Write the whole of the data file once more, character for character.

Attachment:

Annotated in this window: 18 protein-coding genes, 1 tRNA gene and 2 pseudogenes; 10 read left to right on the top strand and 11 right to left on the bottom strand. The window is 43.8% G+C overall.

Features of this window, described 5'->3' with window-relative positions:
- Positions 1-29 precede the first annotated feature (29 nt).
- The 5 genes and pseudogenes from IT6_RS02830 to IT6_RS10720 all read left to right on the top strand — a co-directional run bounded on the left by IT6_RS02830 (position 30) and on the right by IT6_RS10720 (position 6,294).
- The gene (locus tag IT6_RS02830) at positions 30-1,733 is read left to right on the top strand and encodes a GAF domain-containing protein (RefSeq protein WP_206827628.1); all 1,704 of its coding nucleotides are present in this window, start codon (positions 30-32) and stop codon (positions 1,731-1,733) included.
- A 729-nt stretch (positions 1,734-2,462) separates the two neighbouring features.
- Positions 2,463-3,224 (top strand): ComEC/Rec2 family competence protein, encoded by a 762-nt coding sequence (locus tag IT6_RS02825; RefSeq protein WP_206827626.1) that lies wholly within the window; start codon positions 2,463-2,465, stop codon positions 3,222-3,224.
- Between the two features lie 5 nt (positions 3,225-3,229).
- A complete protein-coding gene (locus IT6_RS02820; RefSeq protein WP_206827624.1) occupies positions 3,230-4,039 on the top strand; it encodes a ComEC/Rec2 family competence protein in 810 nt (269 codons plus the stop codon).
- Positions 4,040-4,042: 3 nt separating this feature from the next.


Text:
Annotated in this window: 18 protein-coding genes, 1 tRNA gene and 2 pseudogenes; 10 read left to right on the top strand and 11 right to left on the bottom strand. The window is 43.8% G+C overall.

Features of this window, described 5'->3' with window-relative positions:
- Positions 1-29 precede the first annotated feature (29 nt).
- The 5 genes and pseudogenes from IT6_RS02830 to IT6_RS10720 all read left to right on the top strand — a co-directional run bounded on the left by IT6_RS02830 (position 30) and on the right by IT6_RS10720 (position 6,294).
- The gene (locus tag IT6_RS02830) at positions 30-1,733 is read left to right on the top strand and encodes a GAF domain-containing protein (RefSeq protein WP_206827628.1); all 1,704 of its coding nucleotides are present in this window, start codon (positions 30-32) and stop codon (positions 1,731-1,733) included.
- A 729-nt stretch (positions 1,734-2,462) separates the two neighbouring features.
- Positions 2,463-3,224 (top strand): ComEC/Rec2 family competence protein, encoded by a 762-nt coding sequence (locus tag IT6_RS02825; RefSeq protein WP_206827626.1) that lies wholly within the window; start codon positions 2,463-2,465, stop codon positions 3,222-3,224.
- Between the two features lie 5 nt (positions 3,225-3,229).
- A complete protein-coding gene (locus IT6_RS02820; RefSeq protein WP_206827624.1) occupies positions 3,230-4,039 on the top strand; it encodes a ComEC/Rec2 family competence protein in 810 nt (269 codons plus the stop codon).
- Positions 4,040-4,042: 3 nt separating this feature from the next.